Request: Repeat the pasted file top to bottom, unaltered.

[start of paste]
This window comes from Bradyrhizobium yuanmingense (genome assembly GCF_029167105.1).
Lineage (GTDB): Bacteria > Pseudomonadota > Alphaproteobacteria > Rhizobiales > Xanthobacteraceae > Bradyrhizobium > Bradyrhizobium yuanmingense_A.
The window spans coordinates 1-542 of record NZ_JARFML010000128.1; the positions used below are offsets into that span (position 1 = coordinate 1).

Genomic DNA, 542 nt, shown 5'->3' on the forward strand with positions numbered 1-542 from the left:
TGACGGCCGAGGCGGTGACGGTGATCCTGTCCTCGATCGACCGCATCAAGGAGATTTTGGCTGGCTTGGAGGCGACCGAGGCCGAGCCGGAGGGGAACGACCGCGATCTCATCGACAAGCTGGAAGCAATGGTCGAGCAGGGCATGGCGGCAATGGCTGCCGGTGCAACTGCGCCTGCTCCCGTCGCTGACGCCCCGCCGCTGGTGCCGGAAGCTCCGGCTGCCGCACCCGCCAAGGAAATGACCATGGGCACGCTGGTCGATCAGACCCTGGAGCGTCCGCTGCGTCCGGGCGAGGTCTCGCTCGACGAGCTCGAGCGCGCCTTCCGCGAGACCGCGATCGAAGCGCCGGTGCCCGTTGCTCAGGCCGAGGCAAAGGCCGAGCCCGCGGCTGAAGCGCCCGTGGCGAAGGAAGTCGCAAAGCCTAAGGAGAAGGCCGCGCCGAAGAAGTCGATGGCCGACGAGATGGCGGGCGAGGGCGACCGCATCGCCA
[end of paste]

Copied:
This window comes from Bradyrhizobium yuanmingense (genome assembly GCF_029167105.1).
Lineage (GTDB): Bacteria > Pseudomonadota > Alphaproteobacteria > Rhizobiales > Xanthobacteraceae > Bradyrhizobium > Bradyrhizobium yuanmingense_A.
The window spans coordinates 1-542 of record NZ_JARFML010000128.1; the positions used below are offsets into that span (position 1 = coordinate 1).

Genomic DNA, 542 nt, shown 5'->3' on the forward strand with positions numbered 1-542 from the left:
TGACGGCCGAGGCGGTGACGGTGATCCTGTCCTCGATCGACCGCATCAAGGAGATTTTGGCTGGCTTGGAGGCGACCGAGGCCGAGCCGGAGGGGAACGACCGCGATCTCATCGACAAGCTGGAAGCAATGGTCGAGCAGGGCATGGCGGCAATGGCTGCCGGTGCAACTGCGCCTGCTCCCGTCGCTGACGCCCCGCCGCTGGTGCCGGAAGCTCCGGCTGCCGCACCCGCCAAGGAAATGACCATGGGCACGCTGGTCGATCAGACCCTGGAGCGTCCGCTGCGTCCGGGCGAGGTCTCGCTCGACGAGCTCGAGCGCGCCTTCCGCGAGACCGCGATCGAAGCGCCGGTGCCCGTTGCTCAGGCCGAGGCAAAGGCCGAGCCCGCGGCTGAAGCGCCCGTGGCGAAGGAAGTCGCAAAGCCTAAGGAGAAGGCCGCGCCGAAGAAGTCGATGGCCGACGAGATGGCGGGCGAGGGCGACCGCATCGCCA